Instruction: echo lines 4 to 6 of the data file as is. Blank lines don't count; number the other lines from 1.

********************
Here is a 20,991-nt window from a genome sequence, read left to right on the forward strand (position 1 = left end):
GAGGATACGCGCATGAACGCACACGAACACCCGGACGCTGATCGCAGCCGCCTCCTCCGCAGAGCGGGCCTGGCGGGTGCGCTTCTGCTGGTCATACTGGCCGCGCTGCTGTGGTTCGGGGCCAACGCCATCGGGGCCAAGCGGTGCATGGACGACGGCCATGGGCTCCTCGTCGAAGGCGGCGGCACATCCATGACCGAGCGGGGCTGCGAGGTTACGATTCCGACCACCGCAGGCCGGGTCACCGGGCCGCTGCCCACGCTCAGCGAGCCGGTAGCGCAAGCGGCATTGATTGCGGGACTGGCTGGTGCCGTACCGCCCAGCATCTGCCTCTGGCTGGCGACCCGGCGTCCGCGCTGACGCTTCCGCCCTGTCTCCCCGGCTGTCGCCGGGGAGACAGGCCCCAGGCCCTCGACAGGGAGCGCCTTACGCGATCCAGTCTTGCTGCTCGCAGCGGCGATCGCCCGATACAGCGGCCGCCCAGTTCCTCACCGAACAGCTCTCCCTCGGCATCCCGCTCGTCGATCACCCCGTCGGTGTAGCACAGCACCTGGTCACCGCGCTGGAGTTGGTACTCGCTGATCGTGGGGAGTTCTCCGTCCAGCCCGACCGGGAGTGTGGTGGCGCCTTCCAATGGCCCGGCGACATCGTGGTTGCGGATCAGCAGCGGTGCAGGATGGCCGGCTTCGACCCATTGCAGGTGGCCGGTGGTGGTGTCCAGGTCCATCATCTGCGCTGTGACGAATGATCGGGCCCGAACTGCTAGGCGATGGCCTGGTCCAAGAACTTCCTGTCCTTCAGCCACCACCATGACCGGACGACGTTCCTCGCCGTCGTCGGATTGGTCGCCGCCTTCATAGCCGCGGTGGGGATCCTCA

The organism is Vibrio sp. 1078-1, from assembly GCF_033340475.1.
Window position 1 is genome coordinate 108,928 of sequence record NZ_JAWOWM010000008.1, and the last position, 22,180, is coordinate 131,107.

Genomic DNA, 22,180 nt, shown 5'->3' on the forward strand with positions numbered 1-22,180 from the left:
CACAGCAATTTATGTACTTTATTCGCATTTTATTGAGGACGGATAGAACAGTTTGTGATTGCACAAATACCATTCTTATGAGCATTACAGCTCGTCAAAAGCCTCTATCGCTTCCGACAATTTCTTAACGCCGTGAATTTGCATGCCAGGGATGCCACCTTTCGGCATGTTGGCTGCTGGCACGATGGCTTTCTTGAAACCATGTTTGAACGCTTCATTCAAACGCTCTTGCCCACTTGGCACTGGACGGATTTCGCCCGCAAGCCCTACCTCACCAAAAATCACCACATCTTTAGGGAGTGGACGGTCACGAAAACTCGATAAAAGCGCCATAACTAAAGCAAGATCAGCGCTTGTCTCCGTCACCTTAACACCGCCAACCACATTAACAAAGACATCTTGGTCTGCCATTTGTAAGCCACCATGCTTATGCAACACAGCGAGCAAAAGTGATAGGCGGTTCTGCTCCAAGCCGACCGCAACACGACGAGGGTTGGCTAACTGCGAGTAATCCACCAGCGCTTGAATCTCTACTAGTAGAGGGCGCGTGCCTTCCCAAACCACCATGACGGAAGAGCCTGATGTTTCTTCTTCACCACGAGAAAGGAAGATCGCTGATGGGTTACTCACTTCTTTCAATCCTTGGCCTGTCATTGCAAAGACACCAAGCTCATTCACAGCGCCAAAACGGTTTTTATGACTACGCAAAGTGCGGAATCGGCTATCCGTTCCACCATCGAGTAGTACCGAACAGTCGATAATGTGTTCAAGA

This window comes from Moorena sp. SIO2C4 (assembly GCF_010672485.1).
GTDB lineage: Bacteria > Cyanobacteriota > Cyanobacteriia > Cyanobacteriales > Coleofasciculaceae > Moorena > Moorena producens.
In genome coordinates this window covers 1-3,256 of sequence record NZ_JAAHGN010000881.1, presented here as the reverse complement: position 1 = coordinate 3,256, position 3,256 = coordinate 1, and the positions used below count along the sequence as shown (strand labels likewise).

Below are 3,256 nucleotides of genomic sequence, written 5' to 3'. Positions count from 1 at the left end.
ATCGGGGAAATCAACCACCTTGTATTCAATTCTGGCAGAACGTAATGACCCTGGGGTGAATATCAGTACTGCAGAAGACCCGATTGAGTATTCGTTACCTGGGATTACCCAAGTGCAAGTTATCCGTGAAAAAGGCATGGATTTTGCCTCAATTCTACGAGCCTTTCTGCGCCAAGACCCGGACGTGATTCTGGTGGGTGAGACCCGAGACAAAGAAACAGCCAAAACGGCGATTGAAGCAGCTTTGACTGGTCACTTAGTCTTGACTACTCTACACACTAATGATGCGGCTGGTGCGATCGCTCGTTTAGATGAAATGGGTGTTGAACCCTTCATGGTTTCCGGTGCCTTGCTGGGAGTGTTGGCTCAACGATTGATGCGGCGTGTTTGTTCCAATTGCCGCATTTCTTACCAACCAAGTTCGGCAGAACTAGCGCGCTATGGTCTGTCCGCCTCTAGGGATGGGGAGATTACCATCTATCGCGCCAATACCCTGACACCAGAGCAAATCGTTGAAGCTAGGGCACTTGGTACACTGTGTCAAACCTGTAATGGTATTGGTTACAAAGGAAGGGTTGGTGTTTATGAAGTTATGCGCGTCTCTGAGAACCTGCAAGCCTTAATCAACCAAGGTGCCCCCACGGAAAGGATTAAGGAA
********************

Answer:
Window position 1 is genome coordinate 108,928 of sequence record NZ_JAWOWM010000008.1, and the last position, 22,180, is coordinate 131,107.

Genomic DNA, 22,180 nt, shown 5'->3' on the forward strand with positions numbered 1-22,180 from the left:
CACAGCAATTTATGTACTTTATTCGCATTTTATTGAGGACGGATAGAACAGTTTGTGATTGCACAAATACCATTCTTATGAGCATTACAGCTCGTCAAAAGCCTCTATCGCTTCCGACAATTTCTTAACGCCGTGAATTTGCATGCCAGGGATGCCACCTTTCGGCATGTTGGCTGCTGGCACGATGGCTTTCTTGAAACCATGTTTGAACGCTTCATTCAAACGCTCTTGCCCACTTGGCACTGGACGGATTTCGCCCGCAAGCCCTACCTCACCAAAAATCACCACATCTTTAGGGAGTGGACGGTCACGAAAACTCGATAAAAGCGCCATAACTAAAGCAAGATCAGCGCTTGTCTCCGTCACCTTAACACCGCCAACCACATTAACAAAGACATCTTGGTCTGCCATTTGTAAGCCACCATGCTTATGCAACACAGCGAGCAAAAGTGATAGGCGGTTCTGCTCCAAGCCGACCGCAACACGACGAGGGTTGGCTAACTGCGAGTAATCCACCAGCGCTTGAATCTCTACTAGTAGAGGGCGCGTGCCTTCCCAAACCACCATGACGGAAGAGCCTGATGTTTCTTCTTCACCACGAGAAAGGAAGATCGCTGATGGGTTACTCACTTCTTTCAATCCTTGGCCTGTCATTGCAAAGACACCAAGCTCATTCACAGCGCCAAAACGGTTTTTATGACTACGCAAAGTGCGGAATCGGCTATCCGTTCCACCATCGAGTAGTACCGAACAGTCGATAATGTGTTCAAGA